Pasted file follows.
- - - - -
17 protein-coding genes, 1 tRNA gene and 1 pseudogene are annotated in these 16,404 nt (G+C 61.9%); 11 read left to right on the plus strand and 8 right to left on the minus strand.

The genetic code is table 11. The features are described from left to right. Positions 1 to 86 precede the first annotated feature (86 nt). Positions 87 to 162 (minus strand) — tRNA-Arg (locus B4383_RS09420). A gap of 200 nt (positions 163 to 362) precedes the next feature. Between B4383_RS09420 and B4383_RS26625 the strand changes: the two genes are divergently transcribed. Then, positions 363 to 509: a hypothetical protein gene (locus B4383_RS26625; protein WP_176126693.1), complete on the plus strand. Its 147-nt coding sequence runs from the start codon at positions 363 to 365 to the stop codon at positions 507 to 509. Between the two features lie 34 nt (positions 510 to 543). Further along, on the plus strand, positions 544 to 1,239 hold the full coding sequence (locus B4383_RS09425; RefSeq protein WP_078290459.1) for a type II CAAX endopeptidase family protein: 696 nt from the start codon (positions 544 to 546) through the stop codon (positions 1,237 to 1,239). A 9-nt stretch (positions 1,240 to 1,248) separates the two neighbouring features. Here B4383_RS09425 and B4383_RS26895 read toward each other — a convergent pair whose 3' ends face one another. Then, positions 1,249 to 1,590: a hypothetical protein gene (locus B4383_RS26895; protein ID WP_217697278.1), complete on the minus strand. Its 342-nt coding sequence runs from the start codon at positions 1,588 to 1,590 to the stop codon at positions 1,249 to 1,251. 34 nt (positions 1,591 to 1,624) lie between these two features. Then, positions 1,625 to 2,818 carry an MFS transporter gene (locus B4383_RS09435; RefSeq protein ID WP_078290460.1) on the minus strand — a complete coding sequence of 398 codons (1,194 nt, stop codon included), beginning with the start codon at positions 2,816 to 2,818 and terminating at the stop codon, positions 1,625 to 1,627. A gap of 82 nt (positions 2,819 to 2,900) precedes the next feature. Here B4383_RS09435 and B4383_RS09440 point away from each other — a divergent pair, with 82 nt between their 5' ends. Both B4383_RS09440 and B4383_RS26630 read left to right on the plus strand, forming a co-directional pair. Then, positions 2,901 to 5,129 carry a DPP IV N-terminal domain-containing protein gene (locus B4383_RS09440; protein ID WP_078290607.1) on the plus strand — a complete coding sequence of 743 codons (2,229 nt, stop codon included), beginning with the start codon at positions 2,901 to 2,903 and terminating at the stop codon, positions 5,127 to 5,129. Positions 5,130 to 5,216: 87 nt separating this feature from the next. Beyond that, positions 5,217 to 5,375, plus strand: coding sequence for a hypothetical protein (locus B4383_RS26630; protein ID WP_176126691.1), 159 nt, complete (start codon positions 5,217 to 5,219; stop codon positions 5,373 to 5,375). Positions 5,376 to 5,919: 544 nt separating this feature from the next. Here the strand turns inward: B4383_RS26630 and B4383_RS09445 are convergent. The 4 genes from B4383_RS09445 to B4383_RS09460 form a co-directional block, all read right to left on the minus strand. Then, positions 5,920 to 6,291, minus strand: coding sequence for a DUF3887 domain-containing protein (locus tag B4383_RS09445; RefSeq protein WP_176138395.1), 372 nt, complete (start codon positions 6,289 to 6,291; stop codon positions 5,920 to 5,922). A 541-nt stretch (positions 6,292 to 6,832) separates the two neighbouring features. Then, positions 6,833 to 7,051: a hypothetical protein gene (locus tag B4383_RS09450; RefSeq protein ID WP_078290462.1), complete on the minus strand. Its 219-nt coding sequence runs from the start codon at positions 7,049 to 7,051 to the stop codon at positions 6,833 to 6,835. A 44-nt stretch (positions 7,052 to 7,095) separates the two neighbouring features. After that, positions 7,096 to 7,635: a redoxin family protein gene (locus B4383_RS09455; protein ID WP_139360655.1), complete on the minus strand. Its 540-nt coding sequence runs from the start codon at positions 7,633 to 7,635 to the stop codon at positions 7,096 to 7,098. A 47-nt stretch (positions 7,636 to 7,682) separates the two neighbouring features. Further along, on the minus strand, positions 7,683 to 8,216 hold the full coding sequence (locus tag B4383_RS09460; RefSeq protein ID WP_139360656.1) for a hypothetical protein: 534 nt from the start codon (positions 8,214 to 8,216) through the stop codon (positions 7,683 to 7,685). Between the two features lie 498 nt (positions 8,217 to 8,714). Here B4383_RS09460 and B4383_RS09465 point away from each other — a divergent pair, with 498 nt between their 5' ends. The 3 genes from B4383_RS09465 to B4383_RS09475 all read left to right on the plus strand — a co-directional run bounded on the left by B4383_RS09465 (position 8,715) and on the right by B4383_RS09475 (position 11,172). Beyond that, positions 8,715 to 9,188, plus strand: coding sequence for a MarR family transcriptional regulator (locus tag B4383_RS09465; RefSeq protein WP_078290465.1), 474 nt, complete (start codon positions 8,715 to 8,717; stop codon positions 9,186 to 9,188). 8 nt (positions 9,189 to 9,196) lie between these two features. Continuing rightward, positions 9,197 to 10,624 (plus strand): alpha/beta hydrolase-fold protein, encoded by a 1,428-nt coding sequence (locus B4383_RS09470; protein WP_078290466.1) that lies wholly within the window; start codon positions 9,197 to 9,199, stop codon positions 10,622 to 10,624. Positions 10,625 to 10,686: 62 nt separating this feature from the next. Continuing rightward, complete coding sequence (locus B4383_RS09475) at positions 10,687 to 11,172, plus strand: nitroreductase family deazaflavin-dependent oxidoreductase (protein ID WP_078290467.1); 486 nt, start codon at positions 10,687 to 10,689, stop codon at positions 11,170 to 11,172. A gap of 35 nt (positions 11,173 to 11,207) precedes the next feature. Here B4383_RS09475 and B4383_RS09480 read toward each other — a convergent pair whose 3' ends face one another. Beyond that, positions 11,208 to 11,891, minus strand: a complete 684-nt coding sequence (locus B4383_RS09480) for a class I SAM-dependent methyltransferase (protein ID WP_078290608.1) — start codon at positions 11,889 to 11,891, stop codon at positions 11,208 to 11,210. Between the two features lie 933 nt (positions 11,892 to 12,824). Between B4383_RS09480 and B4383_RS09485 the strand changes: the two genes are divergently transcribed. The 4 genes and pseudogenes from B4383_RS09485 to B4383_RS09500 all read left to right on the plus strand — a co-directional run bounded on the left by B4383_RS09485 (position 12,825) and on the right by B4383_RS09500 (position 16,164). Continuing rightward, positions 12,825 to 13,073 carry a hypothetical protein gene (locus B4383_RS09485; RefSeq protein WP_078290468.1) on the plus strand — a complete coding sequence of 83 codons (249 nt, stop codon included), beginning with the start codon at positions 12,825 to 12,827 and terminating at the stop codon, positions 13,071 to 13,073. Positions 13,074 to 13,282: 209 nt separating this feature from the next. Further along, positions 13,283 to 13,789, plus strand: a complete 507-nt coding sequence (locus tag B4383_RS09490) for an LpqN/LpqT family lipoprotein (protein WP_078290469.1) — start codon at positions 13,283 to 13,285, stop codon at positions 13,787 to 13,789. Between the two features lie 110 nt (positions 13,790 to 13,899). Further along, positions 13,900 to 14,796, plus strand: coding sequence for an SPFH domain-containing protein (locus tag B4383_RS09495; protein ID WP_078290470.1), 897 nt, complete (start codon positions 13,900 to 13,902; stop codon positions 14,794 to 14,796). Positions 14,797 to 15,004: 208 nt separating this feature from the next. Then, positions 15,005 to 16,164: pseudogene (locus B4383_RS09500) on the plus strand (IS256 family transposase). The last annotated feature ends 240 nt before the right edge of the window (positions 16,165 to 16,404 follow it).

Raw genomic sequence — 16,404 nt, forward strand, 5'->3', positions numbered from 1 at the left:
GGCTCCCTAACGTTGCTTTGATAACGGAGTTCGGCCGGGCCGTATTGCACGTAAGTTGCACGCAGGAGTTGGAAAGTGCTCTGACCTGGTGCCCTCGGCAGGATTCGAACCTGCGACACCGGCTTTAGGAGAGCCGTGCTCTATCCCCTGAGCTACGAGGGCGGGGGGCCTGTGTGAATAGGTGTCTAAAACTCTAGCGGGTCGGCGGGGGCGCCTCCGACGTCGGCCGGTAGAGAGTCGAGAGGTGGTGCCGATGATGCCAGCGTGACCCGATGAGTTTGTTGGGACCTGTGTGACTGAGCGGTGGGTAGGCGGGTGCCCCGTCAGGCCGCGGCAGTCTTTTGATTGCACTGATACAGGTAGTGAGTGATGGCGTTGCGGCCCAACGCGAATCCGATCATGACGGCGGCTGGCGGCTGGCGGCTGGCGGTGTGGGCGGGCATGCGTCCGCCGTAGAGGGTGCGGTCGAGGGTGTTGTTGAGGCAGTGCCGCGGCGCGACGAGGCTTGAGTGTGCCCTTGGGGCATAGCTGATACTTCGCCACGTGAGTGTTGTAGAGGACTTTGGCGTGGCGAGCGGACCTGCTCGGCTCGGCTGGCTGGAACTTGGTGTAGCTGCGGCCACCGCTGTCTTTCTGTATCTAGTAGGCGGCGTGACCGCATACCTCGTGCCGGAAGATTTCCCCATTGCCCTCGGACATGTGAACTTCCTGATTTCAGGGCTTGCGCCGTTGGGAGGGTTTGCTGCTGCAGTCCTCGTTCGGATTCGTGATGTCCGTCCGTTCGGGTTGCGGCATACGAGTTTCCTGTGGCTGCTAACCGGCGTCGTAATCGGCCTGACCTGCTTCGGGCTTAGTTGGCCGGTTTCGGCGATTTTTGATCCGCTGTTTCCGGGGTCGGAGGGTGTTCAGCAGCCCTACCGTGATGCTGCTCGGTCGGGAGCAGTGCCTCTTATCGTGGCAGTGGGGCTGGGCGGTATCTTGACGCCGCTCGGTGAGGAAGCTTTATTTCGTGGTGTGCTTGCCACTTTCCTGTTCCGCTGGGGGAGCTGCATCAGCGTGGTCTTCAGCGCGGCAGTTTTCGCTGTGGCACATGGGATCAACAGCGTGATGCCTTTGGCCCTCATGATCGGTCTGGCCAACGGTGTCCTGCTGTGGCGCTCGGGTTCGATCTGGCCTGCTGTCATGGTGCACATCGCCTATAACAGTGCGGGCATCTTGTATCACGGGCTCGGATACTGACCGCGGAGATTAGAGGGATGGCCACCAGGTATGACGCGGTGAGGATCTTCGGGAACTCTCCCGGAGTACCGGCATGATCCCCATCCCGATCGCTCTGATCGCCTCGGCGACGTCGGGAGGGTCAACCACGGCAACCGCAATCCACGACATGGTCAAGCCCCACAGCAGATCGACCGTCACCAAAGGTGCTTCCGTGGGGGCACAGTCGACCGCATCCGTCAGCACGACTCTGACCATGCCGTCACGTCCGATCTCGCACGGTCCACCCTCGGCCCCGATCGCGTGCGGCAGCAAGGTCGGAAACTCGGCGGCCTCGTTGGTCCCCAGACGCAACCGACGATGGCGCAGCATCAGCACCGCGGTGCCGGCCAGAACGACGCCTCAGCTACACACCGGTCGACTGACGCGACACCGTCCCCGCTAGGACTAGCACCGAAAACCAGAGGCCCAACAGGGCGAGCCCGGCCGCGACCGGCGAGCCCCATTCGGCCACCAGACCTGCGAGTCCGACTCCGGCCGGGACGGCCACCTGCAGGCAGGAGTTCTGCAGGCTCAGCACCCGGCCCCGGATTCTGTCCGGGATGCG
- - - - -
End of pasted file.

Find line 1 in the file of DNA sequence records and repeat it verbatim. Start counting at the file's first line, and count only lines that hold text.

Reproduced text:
17 protein-coding genes, 1 tRNA gene and 1 pseudogene are annotated in these 16,404 nt (G+C 61.9%); 11 read left to right on the plus strand and 8 right to left on the minus strand.